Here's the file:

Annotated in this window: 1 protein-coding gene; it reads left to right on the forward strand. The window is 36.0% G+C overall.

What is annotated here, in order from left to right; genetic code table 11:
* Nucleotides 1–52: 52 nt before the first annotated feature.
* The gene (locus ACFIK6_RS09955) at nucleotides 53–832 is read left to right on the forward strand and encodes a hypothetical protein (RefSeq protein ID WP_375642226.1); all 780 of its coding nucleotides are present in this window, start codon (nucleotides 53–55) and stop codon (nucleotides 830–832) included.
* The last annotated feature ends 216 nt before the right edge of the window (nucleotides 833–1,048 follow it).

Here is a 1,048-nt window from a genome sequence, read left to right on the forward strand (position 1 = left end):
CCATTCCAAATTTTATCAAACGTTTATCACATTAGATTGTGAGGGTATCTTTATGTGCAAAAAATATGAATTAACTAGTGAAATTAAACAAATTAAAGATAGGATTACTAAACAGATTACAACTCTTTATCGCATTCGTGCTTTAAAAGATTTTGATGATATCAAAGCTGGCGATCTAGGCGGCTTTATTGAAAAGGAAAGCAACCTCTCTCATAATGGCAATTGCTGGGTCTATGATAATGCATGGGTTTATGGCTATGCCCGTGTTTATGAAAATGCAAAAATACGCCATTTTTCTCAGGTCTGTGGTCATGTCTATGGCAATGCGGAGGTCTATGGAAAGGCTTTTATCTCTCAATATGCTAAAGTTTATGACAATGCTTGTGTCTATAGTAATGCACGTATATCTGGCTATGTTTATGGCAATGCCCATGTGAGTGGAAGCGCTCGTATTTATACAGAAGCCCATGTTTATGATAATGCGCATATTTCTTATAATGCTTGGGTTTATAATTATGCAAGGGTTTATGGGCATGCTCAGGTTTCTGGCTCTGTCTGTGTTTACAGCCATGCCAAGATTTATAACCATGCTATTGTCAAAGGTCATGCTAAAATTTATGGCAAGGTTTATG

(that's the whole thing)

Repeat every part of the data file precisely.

Annotated in this window: 1 protein-coding gene; it reads left to right on the forward strand. The window is 36.0% G+C overall.

What is annotated here, in order from left to right; genetic code table 11:
* Nucleotides 1–52: 52 nt before the first annotated feature.
* The gene (locus ACFIK6_RS09955) at nucleotides 53–832 is read left to right on the forward strand and encodes a hypothetical protein (RefSeq protein ID WP_375642226.1); all 780 of its coding nucleotides are present in this window, start codon (nucleotides 53–55) and stop codon (nucleotides 830–832) included.
* The last annotated feature ends 216 nt before the right edge of the window (nucleotides 833–1,048 follow it).

Here is a 1,048-nt window from a genome sequence, read left to right on the forward strand (position 1 = left end):
CCATTCCAAATTTTATCAAACGTTTATCACATTAGATTGTGAGGGTATCTTTATGTGCAAAAAATATGAATTAACTAGTGAAATTAAACAAATTAAAGATAGGATTACTAAACAGATTACAACTCTTTATCGCATTCGTGCTTTAAAAGATTTTGATGATATCAAAGCTGGCGATCTAGGCGGCTTTATTGAAAAGGAAAGCAACCTCTCTCATAATGGCAATTGCTGGGTCTATGATAATGCATGGGTTTATGGCTATGCCCGTGTTTATGAAAATGCAAAAATACGCCATTTTTCTCAGGTCTGTGGTCATGTCTATGGCAATGCGGAGGTCTATGGAAAGGCTTTTATCTCTCAATATGCTAAAGTTTATGACAATGCTTGTGTCTATAGTAATGCACGTATATCTGGCTATGTTTATGGCAATGCCCATGTGAGTGGAAGCGCTCGTATTTATACAGAAGCCCATGTTTATGATAATGCGCATATTTCTTATAATGCTTGGGTTTATAATTATGCAAGGGTTTATGGGCATGCTCAGGTTTCTGGCTCTGTCTGTGTTTACAGCCATGCCAAGATTTATAACCATGCTATTGTCAAAGGTCATGCTAAAATTTATGGCAAGGTTTATG